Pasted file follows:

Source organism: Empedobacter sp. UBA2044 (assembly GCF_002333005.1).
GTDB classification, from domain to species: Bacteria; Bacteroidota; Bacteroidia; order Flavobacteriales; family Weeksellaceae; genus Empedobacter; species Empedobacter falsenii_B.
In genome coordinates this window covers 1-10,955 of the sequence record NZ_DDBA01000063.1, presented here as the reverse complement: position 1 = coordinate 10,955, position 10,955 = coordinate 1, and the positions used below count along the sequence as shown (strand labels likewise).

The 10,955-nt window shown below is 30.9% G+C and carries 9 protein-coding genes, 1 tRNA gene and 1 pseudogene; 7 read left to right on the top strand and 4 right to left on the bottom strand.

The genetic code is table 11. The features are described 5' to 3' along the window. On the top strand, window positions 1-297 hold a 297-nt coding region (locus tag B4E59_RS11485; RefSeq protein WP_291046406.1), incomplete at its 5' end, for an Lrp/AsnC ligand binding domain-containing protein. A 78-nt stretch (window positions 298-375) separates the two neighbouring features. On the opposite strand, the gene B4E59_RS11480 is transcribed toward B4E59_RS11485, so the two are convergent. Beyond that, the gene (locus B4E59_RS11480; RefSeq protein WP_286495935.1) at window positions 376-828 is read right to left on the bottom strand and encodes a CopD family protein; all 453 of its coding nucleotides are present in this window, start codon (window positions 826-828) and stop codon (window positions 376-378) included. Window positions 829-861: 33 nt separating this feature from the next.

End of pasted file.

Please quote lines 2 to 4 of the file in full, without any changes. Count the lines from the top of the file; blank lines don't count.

GTDB classification, from domain to species: Bacteria; Bacteroidota; Bacteroidia; order Flavobacteriales; family Weeksellaceae; genus Empedobacter; species Empedobacter falsenii_B.
In genome coordinates this window covers 1-10,955 of the sequence record NZ_DDBA01000063.1, presented here as the reverse complement: position 1 = coordinate 10,955, position 10,955 = coordinate 1, and the positions used below count along the sequence as shown (strand labels likewise).

The 10,955-nt window shown below is 30.9% G+C and carries 9 protein-coding genes, 1 tRNA gene and 1 pseudogene; 7 read left to right on the top strand and 4 right to left on the bottom strand.